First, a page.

Buying a house is one of the most important economic transactions in a person’s life. Purchase proposal, preliminary contract, deposit, mortgage, deed … many operations, rules, checks, documents, commitments, types of purchase. From the very first step, it is advisable to have a notary by your side, so that he can protect you and advise you on how to carry out the entire process in total safety.

Public act of sale or deed

All the notary’s checks end upon completion of the act of sale.

As a rule, at the time of signing of the deed of sale, handover of the property also takes place. At the time of handover it is highly recommended that the administrator of a condominium be asked for a declaration that the seller has paid all service levies up to date, as the buyer is liable for the non-payment of service charges due in the previous year.

Nevertheless, the parties may agree otherwise, deciding for:

  • early handover, it being understood that the seller remains the owner of the property and therefore responsible for it under the law;
  • delayed handover to meet the needs of the seller, a clause being inserted in the contract of sale setting a time limit by which handover must be made, if necessary with provision for a penalty for any delay.


Recently approved rule changes provide for the obligation to deposit the sale price in the hands of the notary who will deliver the money to the seller only after the successful completion of all the obligations following the conclusion of the sale. The regulation to implement this is currently in the approval process.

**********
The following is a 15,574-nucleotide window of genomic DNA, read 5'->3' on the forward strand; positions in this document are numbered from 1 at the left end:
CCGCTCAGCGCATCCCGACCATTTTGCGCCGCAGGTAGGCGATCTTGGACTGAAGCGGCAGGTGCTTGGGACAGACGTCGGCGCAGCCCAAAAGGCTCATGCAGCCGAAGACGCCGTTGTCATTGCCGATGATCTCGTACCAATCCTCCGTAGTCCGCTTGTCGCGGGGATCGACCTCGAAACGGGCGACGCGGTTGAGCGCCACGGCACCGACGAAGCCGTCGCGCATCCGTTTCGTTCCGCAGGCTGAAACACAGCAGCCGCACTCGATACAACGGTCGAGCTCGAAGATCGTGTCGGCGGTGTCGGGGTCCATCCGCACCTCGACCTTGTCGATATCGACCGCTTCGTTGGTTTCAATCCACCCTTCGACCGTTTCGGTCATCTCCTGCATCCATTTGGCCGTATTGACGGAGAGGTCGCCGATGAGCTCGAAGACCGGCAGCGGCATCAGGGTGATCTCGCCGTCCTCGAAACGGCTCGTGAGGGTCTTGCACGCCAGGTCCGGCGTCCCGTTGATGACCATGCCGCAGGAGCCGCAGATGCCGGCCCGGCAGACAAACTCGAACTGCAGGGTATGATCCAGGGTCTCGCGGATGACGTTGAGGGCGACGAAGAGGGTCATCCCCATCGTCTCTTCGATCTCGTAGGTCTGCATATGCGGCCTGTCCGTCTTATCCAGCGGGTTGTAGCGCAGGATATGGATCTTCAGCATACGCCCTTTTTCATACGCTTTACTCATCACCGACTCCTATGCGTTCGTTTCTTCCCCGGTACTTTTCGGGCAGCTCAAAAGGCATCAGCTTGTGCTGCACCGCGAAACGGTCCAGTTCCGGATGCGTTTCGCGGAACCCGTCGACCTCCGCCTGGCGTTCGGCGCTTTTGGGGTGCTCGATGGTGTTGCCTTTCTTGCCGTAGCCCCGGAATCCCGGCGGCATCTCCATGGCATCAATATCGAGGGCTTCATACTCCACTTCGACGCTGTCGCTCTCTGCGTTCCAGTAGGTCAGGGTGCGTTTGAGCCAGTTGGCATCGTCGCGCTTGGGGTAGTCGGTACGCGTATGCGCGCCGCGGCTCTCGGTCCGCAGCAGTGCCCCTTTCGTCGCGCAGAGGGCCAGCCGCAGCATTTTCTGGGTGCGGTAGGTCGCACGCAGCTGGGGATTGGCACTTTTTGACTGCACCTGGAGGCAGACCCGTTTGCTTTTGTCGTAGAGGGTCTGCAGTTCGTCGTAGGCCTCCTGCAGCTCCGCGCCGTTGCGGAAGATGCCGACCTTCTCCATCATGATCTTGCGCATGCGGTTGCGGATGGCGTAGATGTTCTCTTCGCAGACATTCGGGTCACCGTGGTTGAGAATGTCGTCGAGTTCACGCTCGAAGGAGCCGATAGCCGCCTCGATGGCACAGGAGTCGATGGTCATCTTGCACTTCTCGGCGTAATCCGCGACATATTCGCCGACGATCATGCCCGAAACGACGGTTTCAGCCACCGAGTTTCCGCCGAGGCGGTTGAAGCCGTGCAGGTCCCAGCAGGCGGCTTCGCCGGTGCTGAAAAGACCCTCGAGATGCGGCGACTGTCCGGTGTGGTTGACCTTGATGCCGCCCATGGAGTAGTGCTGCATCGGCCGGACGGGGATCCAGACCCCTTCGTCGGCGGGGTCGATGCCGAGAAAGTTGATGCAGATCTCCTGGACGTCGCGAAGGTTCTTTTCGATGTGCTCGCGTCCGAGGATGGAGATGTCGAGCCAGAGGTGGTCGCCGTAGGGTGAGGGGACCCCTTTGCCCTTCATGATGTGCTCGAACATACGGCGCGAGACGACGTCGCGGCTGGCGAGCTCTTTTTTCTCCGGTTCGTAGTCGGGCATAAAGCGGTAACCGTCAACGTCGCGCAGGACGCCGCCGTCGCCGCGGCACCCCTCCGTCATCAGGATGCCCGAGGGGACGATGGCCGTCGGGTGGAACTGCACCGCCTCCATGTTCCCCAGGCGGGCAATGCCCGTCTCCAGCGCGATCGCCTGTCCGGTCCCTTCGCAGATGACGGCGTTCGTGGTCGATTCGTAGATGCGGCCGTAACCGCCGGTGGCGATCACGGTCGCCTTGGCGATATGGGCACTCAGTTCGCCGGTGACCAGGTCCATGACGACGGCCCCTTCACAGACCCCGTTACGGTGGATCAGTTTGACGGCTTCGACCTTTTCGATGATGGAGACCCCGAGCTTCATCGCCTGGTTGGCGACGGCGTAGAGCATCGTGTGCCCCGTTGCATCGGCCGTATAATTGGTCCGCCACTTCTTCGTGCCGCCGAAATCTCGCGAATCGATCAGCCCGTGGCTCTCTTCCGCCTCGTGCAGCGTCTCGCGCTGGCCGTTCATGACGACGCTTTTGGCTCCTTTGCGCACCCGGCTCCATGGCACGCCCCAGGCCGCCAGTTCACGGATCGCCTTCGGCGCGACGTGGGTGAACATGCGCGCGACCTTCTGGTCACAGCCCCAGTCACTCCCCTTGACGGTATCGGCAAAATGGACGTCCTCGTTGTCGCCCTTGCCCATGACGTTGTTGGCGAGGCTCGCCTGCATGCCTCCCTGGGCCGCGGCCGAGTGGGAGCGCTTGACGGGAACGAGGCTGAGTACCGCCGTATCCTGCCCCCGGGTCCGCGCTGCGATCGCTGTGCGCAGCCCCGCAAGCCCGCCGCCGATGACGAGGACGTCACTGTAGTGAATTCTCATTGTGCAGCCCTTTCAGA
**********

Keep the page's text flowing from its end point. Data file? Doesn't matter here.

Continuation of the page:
To protect the public, the law provides detailed rules for the preparation of the deed, in particular:

a) the notary must read the entire contents of the document to the parties and any witnesses whose presence is required by law in certain cases (such as when one party is unable to sign or is suffering from sensory impairment);

b) the document, once read and approved, must be signed by the parties and any witnesses before the notary and it is then signed by the notary;

c) what the notary certifies in the notarial deed is legally conclusive evidence for all purposes – even in the courts – unless the crime of falsity in a public document can be proved.